Where to Go to Get What You Want

The United States has its regional flavors: maple syrup from Vermont, cheese from Wisconsin, bourbon from Kentucky, tobacco from North Carolina, peaches from Georgia, apples from Washington, wine from California. But because the country is so vast it’s unrealistic for Americans to peruse the regional aisles to buy stocks from every state. Those Americans finicky about the provenance of their food spend the money to pay retailers to bring it to them.

Uganda is exponentially smaller, about the size of a midwestern rectangle, but it too encompasses a remarkable ecological diversity, the reason that it is one of the few countries in the world where over a thousand species of birds can be seen or, more likely, heard. The variety of climates and environments affords not only a multiplicity of birdlife but also a range of regional foods.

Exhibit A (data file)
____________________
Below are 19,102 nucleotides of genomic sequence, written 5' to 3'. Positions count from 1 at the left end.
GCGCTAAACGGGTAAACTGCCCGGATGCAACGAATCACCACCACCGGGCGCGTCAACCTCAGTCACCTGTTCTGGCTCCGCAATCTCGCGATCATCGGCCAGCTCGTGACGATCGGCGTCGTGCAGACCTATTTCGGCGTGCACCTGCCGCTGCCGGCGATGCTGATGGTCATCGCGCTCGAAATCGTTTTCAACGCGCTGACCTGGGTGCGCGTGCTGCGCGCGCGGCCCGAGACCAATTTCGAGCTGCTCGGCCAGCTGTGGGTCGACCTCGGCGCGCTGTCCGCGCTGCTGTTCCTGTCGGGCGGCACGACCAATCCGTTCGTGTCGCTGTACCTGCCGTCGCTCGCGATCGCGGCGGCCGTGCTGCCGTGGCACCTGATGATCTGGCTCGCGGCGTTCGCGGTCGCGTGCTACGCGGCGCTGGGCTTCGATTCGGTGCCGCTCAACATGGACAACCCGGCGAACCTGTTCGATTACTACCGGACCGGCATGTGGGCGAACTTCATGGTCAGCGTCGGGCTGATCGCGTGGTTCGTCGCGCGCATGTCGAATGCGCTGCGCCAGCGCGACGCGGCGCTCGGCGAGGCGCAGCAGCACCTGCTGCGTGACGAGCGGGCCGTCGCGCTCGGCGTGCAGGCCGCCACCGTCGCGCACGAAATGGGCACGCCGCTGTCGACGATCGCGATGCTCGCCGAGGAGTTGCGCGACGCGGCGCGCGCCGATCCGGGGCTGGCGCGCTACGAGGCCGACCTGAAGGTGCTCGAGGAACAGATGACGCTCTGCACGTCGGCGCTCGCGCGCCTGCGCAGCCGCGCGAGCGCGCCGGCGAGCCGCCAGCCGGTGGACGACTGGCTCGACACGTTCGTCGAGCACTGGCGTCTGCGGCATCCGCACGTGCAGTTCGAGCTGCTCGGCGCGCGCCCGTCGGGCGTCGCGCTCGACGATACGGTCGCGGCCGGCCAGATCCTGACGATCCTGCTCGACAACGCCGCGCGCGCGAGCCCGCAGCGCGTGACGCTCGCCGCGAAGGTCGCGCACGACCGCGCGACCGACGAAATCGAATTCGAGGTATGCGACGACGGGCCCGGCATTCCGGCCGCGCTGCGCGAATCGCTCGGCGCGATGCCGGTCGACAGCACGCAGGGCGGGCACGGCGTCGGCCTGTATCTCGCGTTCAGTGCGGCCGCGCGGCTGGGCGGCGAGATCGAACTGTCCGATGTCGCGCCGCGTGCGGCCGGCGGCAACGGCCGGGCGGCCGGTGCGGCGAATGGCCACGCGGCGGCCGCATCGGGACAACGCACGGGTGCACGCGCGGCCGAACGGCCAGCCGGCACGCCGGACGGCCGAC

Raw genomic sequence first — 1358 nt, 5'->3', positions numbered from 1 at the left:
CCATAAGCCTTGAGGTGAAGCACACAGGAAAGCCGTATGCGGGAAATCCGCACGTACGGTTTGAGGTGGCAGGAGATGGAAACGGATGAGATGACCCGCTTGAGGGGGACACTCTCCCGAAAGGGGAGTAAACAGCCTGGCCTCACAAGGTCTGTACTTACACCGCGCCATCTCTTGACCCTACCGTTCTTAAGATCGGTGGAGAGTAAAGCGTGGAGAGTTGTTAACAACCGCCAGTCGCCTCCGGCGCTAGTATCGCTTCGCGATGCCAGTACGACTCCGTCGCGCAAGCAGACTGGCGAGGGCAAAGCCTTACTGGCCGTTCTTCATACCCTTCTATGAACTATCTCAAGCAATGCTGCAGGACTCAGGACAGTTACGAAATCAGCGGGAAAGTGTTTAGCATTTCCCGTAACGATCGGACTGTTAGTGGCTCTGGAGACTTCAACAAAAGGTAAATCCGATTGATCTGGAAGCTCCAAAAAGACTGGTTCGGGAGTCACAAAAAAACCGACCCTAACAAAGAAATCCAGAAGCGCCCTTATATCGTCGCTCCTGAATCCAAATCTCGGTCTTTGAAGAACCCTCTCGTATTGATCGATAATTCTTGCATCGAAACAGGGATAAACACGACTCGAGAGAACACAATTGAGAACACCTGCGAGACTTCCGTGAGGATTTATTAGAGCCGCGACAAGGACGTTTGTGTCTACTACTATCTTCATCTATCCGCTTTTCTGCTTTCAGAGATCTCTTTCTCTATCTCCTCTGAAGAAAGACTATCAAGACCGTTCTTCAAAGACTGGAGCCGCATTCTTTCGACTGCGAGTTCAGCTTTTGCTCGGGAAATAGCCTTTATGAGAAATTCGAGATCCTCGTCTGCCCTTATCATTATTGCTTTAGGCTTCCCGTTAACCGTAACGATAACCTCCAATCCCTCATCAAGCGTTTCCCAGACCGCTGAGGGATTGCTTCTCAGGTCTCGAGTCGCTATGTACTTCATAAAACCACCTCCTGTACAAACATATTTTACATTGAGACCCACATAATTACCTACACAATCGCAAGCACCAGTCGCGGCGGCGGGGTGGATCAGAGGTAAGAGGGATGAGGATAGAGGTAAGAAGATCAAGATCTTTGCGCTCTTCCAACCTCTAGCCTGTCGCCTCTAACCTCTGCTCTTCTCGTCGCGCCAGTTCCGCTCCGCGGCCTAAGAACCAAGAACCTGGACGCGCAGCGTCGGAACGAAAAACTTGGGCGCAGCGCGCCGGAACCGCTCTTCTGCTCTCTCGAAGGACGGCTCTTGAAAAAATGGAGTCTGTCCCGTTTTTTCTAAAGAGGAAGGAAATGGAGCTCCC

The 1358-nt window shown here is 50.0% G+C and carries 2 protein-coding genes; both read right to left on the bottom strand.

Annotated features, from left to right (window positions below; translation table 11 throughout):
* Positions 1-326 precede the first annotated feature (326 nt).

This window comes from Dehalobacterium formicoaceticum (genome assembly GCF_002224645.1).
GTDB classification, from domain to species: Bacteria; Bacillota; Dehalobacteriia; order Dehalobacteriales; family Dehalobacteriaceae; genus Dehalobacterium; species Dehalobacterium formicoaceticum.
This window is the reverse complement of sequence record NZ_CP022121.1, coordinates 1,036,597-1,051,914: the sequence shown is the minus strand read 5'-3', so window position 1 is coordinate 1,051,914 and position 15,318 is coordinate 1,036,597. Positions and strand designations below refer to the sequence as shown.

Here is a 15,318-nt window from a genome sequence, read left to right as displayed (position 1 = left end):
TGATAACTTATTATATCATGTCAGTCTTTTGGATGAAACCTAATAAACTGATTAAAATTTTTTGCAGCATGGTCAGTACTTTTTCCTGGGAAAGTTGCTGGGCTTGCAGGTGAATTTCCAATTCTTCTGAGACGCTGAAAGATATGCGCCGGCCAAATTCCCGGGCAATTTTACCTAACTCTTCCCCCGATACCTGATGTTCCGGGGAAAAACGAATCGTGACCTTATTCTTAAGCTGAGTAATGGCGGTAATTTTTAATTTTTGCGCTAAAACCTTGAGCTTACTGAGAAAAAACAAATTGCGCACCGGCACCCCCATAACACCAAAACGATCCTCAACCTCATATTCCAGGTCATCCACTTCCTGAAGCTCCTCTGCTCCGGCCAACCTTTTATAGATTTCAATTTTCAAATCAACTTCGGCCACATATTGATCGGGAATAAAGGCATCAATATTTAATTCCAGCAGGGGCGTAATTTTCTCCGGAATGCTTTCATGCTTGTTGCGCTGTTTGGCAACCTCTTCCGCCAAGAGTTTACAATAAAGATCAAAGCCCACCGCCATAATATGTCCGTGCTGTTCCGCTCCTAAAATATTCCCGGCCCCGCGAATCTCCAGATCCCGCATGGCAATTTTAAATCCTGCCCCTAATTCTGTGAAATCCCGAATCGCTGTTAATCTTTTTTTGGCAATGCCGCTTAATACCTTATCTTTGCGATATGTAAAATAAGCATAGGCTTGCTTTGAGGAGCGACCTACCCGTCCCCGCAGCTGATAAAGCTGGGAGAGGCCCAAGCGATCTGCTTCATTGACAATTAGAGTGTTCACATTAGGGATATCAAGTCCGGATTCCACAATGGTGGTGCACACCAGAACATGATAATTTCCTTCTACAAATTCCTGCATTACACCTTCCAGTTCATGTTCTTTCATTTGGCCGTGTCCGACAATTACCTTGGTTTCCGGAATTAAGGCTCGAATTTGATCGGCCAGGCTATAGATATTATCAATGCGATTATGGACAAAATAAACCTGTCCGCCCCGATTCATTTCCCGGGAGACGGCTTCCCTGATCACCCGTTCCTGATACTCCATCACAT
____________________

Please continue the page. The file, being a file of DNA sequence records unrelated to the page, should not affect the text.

Many families in Uganda have mobile constituents regularly crisscrossing the relatively small country, and they are acutely aware of the bargains to be got buying food where it’s raised. A traveller to any corner of the country returns home with a bulk quantity of the local staple, making Uganda a giant supermarket where shoppers fill cars instead of carts. The country map is the grocery floorplan; the regions are the numbered aisles.

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